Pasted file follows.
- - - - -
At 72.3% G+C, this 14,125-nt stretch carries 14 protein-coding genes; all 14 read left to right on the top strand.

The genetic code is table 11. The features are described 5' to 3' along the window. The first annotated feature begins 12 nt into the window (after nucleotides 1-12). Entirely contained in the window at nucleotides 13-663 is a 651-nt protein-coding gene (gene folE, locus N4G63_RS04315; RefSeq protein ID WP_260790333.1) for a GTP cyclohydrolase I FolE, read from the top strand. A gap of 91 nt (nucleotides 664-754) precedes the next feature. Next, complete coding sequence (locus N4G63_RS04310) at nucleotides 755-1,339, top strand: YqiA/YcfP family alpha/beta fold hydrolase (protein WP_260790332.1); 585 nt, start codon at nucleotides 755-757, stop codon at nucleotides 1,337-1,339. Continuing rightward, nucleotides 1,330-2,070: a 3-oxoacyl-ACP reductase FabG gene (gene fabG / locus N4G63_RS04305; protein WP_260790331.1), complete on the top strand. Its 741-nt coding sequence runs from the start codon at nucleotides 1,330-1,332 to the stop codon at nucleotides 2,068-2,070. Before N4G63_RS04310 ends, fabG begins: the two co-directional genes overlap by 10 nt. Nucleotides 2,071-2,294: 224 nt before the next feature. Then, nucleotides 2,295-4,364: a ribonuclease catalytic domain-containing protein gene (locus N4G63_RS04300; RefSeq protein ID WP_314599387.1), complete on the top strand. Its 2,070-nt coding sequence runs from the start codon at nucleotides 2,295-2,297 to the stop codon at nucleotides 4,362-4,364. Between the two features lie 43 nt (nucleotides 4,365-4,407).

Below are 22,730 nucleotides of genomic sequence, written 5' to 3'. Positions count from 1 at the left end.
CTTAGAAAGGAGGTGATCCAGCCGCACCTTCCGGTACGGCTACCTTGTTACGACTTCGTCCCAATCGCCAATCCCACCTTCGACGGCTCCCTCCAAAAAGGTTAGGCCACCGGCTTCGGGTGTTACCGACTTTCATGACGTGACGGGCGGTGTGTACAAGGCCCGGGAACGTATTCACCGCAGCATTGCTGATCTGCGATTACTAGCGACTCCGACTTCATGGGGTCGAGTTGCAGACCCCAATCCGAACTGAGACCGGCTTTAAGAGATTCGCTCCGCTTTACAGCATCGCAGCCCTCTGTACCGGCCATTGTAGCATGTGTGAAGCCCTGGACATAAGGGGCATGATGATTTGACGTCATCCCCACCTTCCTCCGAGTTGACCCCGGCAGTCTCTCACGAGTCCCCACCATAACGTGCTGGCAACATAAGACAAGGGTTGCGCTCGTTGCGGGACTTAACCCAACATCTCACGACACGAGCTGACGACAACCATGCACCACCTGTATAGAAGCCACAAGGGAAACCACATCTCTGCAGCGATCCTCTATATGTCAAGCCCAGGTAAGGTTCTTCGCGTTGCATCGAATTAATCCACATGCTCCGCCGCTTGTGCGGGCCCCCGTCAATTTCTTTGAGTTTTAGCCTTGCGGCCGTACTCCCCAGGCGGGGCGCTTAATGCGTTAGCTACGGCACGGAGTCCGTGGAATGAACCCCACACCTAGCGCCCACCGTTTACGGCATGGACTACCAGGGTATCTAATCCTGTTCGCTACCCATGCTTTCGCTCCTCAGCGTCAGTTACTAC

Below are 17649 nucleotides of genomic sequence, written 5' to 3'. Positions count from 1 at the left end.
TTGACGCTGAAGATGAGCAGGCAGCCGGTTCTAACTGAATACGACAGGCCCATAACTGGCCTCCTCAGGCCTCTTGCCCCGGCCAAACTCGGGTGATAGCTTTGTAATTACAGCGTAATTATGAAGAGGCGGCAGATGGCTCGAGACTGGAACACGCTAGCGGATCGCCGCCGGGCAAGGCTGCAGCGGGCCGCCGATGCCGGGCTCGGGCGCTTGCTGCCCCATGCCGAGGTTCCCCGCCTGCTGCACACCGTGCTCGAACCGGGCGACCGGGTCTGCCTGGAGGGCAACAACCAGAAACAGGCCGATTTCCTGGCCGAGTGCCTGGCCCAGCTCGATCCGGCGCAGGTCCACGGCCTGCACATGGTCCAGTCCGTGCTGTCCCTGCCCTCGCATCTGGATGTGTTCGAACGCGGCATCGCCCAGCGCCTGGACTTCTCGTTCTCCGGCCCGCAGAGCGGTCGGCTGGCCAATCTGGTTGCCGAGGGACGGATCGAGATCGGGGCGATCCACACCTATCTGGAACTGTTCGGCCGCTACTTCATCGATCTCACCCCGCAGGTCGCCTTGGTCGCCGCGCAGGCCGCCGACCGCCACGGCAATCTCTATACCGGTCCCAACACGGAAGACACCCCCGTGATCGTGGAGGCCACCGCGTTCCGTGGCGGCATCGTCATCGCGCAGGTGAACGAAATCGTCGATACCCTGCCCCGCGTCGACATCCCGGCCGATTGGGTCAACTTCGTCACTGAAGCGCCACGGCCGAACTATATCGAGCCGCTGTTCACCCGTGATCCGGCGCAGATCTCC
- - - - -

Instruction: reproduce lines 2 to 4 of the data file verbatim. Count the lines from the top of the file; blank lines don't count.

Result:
The genetic code is table 11. The features are described 5' to 3' along the window. The first annotated feature begins 12 nt into the window (after nucleotides 1-12). Entirely contained in the window at nucleotides 13-663 is a 651-nt protein-coding gene (gene folE, locus N4G63_RS04315; RefSeq protein ID WP_260790333.1) for a GTP cyclohydrolase I FolE, read from the top strand. A gap of 91 nt (nucleotides 664-754) precedes the next feature. Next, complete coding sequence (locus N4G63_RS04310) at nucleotides 755-1,339, top strand: YqiA/YcfP family alpha/beta fold hydrolase (protein WP_260790332.1); 585 nt, start codon at nucleotides 755-757, stop codon at nucleotides 1,337-1,339. Continuing rightward, nucleotides 1,330-2,070: a 3-oxoacyl-ACP reductase FabG gene (gene fabG / locus N4G63_RS04305; protein WP_260790331.1), complete on the top strand. Its 741-nt coding sequence runs from the start codon at nucleotides 1,330-1,332 to the stop codon at nucleotides 2,068-2,070. Before N4G63_RS04310 ends, fabG begins: the two co-directional genes overlap by 10 nt. Nucleotides 2,071-2,294: 224 nt before the next feature. Then, nucleotides 2,295-4,364: a ribonuclease catalytic domain-containing protein gene (locus N4G63_RS04300; RefSeq protein ID WP_314599387.1), complete on the top strand. Its 2,070-nt coding sequence runs from the start codon at nucleotides 2,295-2,297 to the stop codon at nucleotides 4,362-4,364. Between the two features lie 43 nt (nucleotides 4,365-4,407).

Below are 22,730 nucleotides of genomic sequence, written 5' to 3'. Positions count from 1 at the left end.
CTTAGAAAGGAGGTGATCCAGCCGCACCTTCCGGTACGGCTACCTTGTTACGACTTCGTCCCAATCGCCAATCCCACCTTCGACGGCTCCCTCCAAAAAGGTTAGGCCACCGGCTTCGGGTGTTACCGACTTTCATGACGTGACGGGCGGTGTGTACAAGGCCCGGGAACGTATTCACCGCAGCATTGCTGATCTGCGATTACTAGCGACTCCGACTTCATGGGGTCGAGTTGCAGACCCCAATCCGAACTGAGACCGGCTTTAAGAGATTCGCTCCGCTTTACAGCATCGCAGCCCTCTGTACCGGCCATTGTAGCATGTGTGAAGCCCTGGACATAAGGGGCATGATGATTTGACGTCATCCCCACCTTCCTCCGAGTTGACCCCGGCAGTCTCTCACGAGTCCCCACCATAACGTGCTGGCAACATAAGACAAGGGTTGCGCTCGTTGCGGGACTTAACCCAACATCTCACGACACGAGCTGACGACAACCATGCACCACCTGTATAGAAGCCACAAGGGAAACCACATCTCTGCAGCGATCCTCTATATGTCAAGCCCAGGTAAGGTTCTTCGCGTTGCATCGAATTAATCCACATGCTCCGCCGCTTGTGCGGGCCCCCGTCAATTTCTTTGAGTTTTAGCCTTGCGGCCGTACTCCCCAGGCGGGGCGCTTAATGCGTTAGCTACGGCACGGAGTCCGTGGAATGAACCCCACACCTAGCGCCCACCGTTTACGGCATGGACTACCAGGGTATCTAATCCTGTTCGCTACCCATGCTTTCGCTCCTCAGCGTCAGTTACTAC